Katy Balls

Tory MPs react to Boris Johnson’s roadmap

Tory MPs react to Boris Johnson's roadmap
(Photo by Simon Dawson/No. 10 Downing Street)
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Boris Johnson's roadmap out of lockdown moves at a much slower pace than many of his backbenchers would like. Despite, this, the Prime Minister has so far managed to avoid a large backlash from Tory MPs with his blueprint for ending lockdown. While leading figures of the Covid Recovery Group were quick to voice their objections in the Commons chamber over the fact restrictions will be in place until late June, the Prime Minister received a relatively warm reception when he addressed his party via Zoom on Monday evening.

The Prime Minister was 20 minutes late for the call meaning questions were relatively limited. He began by assuring MPs that the government would not adopt a zero covid strategy. Instead, the country would need to manage it like flu. He then offered another car analogy. Having previously likened Covid to a six-hour car journey, Johnson told MPs that they were now at the point when the car is moving into the fast lane — moving from the left lane into the far right lane. 

Johnson repeated his line from earlier that he was setting out the dates he had because he values certainty over haste. The plan was broadly welcomed by the MPs on the call — with several praising the vaccination programme for allowing the government to get to this point. One senior Tory on the call describes the atmosphere as positive — with Johnson even receiving an invite from an MP planning to make the most of the plans to allow weddings. MPs also took heart from the suggestion from Johnson that on 21 June — when the country is due to move into the fourth stage — all these rules will expire.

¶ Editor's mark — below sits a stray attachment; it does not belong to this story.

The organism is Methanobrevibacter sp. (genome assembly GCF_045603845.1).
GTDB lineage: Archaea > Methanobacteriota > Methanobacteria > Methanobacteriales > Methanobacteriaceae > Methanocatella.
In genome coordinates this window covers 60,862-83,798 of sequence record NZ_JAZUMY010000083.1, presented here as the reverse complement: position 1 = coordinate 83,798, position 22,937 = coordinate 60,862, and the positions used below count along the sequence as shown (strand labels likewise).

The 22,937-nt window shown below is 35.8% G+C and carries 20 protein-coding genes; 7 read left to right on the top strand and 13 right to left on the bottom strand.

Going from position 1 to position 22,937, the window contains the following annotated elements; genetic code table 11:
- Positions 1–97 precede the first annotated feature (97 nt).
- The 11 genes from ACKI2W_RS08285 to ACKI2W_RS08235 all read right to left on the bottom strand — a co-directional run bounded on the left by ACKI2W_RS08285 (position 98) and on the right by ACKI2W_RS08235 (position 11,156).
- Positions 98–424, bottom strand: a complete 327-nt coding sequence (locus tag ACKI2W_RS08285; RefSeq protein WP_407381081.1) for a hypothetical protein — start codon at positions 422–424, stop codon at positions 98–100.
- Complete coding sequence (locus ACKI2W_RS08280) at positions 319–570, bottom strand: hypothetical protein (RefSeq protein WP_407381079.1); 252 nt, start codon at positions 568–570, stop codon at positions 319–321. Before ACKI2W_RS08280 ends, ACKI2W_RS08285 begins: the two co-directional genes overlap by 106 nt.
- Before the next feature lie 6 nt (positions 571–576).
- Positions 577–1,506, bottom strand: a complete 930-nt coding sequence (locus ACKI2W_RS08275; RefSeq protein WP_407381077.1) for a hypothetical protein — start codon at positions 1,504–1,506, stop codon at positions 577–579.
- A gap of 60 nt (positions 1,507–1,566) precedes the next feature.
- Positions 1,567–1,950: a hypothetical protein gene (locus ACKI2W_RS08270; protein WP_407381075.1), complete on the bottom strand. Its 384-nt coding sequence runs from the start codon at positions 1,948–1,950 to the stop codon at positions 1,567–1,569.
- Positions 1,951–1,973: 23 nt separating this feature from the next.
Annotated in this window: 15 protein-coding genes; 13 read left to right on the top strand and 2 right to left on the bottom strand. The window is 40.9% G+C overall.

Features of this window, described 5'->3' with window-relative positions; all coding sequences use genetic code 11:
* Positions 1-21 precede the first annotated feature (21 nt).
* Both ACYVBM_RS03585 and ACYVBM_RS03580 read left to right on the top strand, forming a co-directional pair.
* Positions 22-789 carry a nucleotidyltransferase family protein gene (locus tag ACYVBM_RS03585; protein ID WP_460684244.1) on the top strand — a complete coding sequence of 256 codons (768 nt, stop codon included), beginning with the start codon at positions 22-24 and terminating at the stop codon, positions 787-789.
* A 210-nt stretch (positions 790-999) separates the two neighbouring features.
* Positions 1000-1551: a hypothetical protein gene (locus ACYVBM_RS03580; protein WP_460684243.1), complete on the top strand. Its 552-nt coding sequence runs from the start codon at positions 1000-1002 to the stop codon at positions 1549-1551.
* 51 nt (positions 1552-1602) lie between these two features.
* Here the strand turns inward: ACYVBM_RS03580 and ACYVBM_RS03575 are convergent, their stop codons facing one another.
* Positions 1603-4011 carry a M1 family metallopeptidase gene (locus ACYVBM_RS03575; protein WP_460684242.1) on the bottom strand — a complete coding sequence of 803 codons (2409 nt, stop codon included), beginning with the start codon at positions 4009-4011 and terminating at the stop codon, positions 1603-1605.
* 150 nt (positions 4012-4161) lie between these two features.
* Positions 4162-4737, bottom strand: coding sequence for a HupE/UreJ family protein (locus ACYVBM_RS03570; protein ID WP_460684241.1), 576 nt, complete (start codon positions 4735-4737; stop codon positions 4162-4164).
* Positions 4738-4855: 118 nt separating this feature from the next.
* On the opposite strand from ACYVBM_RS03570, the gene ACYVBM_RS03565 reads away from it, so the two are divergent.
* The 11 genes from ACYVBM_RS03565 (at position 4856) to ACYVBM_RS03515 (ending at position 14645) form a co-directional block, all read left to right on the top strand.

However, concerns remain on the effect months of restrictions will have on the hospitality industry and aviation industry. Johnson's refusal to move any faster in the easing of lockdown will come under more pressure from MPs if the data significantly improves. At that point, one MP tells Coffee House there will be a compelling 'data-led' argument for a shift in strategy.

As for the next Tory battle. The most hostile question during Johnson's call came from Steve Baker. He asked the Prime Minister what was going with immunity passports after the government said it would make a decision on ‘Covid status certification’ in the run-up to Step 4. According to those on the call, Johnson became defensive, replying that nothing is going on and that there was no secret agenda. However, many MPs worry that this plan to review certification could mean domestic immunity passports by the backdoor. If it does, Johnson will face a Tory backlash. 

Listen to Katy Balls discuss the new roadmap out of lockdown with Isabel Hardman and James Forsyth: